RUMM2020 Item-Trait Chi-Square and Winsteps DIF Size

Obtaining equivalent numerical results from different software packages can be challenging. Item-trait interactions are an example. The RUMM2020 Item Fit Table shows the item-fit output for item I0104 from a RUMM2020 analysis. The Location is the Rasch item difficulty estimate with SE being its standard-error precision. The FitResid is the standardized sum of squared residuals with DF being its estimated degrees of freedom. FitResid is equivalent to the standardized OUTFIT statistic of Winsteps.

Item-Trait Interaction

The ChiSq is the item-trait interaction. In this example the latent trait is stratified into four class intervals each containing a trait-group of approximately one quarter of the total person sample. Since there are 4 intervals, there are three degrees of freedom, DF, for the chi-square as indicated. The chi-square is computed from a comparison of the observed overall performance of each trait-group on the item with its expected performance. This quantifies the size of the departure of the empirical item characteristic curve from its model values, so identifying the magnitude of the item-by-trait (item-by-ability level) interaction for this item. Prob reports the statistical probability of observing the chi-square value (or worse) when the data fit the Rasch model. In this example, the chi-square has 3 degrees of freedom and so has an expected value of 3.0. Its observed value is 21.707, with a probability of that value of larger being observed by chance of only 0.000076. So we would reject the null hypothesis that the overall performance of the trait-groups fits the Rasch model. We are observing an item-trait interaction for item I0104.

This item-trait chi-square is featured in RUMM2020 documentation as an indicator of item behavior, more so than the FitResid, but there is no obviously equivalent statistic currently reported by Winsteps. This can be awkward when research teams are employing both software packages. Here is how to generate the equivalent statistic in Winsteps:

This procedure is now implemented as Winsteps Table 30.4 with $DIF=MA3.

1. Decide on the number of trait-groups. 4 here.

2. Order the persons by measure (location). Writing the person-measure PFILE to Excel facilitates these steps.

3. Omit extreme scores. These cannot show an interaction.

4. Stratify the person-ability range into trait-groups of as equal numerical size as possible, keeping all persons with the same measure in the same group.

4. Number the trait-groups and put the trait-group number into each person label.

5. Perform a DIF analysis of item by trait-group-number.

6. Obtain the t-statistic for each item-trait DIF effect.

7. For each item, square and sum the t-statistics for the item-trait groups. This is the RUMM2020 chi-square.

8. The chi-square d.f. is the count of trait-groups less one.

In our example, the Winsteps DIF Table shows each trait-group as a Person Class. The Observations Count is the number of persons in the group. Average is their average rating. Baseline Expect is the expected value of the Observations Average. Measure is the item difficulty measure corresponding to the Baseline Expect rating on this item, Item 104. It is expected to be the same for every trait-group. The DIF Score is the difference between the Observations Average and Baseline Expect ratings. The DIF Measure is the item difficulty that would produce the Observations Average. So that DIF Size is the difference between the Baseline Measure item difficulty and the item difficulty observed for this group, the DIF Measure. S.E. is the standard error of the DIF Size. The t-statistic is a hypothesis test that the DIF Size is due to chance alone, it is the DIF Size divided by its S.E.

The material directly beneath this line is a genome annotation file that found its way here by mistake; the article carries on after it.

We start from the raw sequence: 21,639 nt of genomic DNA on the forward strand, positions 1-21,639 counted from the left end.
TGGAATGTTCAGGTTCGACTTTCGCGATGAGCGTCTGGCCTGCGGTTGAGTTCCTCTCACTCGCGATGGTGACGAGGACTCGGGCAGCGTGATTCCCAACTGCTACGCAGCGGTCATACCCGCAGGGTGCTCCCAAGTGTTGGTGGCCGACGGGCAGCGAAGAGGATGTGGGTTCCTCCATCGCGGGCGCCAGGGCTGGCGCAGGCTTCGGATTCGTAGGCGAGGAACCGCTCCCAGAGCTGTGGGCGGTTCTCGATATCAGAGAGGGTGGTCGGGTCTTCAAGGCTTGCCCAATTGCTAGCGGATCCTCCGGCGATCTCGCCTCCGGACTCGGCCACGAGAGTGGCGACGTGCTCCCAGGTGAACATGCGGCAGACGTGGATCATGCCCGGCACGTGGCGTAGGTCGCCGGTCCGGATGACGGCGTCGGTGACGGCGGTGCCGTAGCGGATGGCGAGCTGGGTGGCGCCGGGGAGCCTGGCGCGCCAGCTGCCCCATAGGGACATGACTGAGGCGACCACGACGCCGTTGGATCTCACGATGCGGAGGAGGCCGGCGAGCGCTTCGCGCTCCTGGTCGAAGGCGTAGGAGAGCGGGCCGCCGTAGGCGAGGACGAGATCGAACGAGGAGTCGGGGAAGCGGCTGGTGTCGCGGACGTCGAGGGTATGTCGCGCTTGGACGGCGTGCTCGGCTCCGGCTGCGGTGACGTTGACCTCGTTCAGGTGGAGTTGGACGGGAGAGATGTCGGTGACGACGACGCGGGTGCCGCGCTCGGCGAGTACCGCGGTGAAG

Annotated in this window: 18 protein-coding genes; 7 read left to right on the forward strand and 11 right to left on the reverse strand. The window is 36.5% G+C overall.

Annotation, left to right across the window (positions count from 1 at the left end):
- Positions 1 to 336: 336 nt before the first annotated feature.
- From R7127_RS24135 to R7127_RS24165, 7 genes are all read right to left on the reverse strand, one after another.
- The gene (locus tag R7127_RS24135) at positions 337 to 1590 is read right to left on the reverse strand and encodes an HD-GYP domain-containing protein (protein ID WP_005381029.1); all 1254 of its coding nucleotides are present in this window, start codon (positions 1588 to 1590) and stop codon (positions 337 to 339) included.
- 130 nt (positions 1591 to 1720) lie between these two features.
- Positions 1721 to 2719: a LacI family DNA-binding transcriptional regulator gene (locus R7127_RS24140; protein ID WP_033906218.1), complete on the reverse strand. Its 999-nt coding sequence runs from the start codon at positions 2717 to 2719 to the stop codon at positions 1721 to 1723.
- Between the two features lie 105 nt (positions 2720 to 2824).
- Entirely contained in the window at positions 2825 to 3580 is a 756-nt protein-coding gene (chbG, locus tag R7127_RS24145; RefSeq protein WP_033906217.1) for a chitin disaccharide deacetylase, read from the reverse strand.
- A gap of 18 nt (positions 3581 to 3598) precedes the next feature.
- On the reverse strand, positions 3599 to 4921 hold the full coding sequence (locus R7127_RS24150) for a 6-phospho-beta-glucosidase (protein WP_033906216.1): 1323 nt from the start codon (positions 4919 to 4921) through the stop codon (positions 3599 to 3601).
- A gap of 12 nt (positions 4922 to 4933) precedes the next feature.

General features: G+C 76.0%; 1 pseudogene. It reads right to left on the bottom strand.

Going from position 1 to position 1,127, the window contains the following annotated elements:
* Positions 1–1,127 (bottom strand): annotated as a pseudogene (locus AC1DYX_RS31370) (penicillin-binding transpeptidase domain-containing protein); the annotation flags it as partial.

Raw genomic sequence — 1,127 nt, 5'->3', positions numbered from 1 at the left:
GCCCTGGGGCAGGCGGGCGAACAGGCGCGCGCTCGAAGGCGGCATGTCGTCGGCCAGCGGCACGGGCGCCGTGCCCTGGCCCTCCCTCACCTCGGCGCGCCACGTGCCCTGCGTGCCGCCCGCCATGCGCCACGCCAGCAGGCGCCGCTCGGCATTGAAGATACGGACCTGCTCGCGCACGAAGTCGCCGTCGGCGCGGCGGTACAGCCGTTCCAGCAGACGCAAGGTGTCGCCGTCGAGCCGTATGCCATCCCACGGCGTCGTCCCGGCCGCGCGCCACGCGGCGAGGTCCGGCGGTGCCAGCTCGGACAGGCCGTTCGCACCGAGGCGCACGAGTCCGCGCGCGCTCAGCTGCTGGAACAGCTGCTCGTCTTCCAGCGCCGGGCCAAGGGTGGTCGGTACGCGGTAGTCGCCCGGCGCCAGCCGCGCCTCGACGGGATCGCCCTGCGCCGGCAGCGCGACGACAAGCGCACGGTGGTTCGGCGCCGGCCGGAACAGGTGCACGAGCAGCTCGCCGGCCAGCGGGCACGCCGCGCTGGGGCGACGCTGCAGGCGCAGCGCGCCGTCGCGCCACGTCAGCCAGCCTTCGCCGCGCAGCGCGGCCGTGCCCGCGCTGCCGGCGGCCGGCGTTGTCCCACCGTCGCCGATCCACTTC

The Winsteps t-statistic is approximately a unit-normal deviate. Squaring and summing the four of these for item I0104 amounts to 20.05, close to the RUMM2020 ChiSq of 21.707. Thus this procedure yields approximately the same number as the RUMM2020 ChiSq. Over 72% of the Winsteps chi-square is contributed by the 4th trait-group, indicating that the item-trait interaction is primarily due to the unexpectedly poor performance by the high ability group.

These statistics are sensitive to the number of item-trait groups, so verify that an item is defective (from an item-trait perspective) by replicating this process with different numbers of item-trait groups.

RUMM2020 Item Fit Table
SeqItemTypeLocationSEFitResidDFChiSqDFProb
104I0104Poly0.2460.1372.852228.5621.70730.000076
Winsteps DIF Table
Person
Class
ObservationsBaselineDIFItem
CountAverageExpectMeasureScoreMeasureSizeS.E.tNumberName
1
2
3
4
57
55
59
60
0.53
0.62
0.68
0.47
0.40
0.55
0.62
0.70
0.25
0.25
0.25
0.25
0.12
0.07
0.05
-0.23
-0.27
-0.04
0.02
1.24
-0.52
-0.29
-0.24
0.99
0.27
0.28
0.28
0.26
-1.92
-1.06
-0.85
 3.81
104
104
104
104
I0104
I0104
I0104
I0104

John M. Linacre


RUMM2020 Item-Trait Chi-Square and Winsteps DIF Size. Linacre, J.M. … Rasch Measurement Transactions, 2007, 21:1 p. 1096



Rasch Publications
Rasch Measurement Transactions (free, online) Rasch Measurement research papers (free, online) Probabilistic Models for Some Intelligence and Attainment Tests, Georg Rasch Applying the Rasch Model 2nd. Ed., Bond & Fox Best Test Design, Wright & Stone
Rating Scale Analysis, Wright & Masters Introduction to Rasch Measurement, E. Smith & R. Smith Introduction to Many-Facet Rasch Measurement, Thomas Eckes Invariant Measurement: Using Rasch Models in the Social, Behavioral, and Health Sciences, George Engelhard, Jr. Statistical Analyses for Language Testers, Rita Green
Rasch Models: Foundations, Recent Developments, and Applications, Fischer & Molenaar Journal of Applied Measurement Rasch models for measurement, David Andrich Constructing Measures, Mark Wilson Rasch Analysis in the Human Sciences, Boone, Stave, Yale

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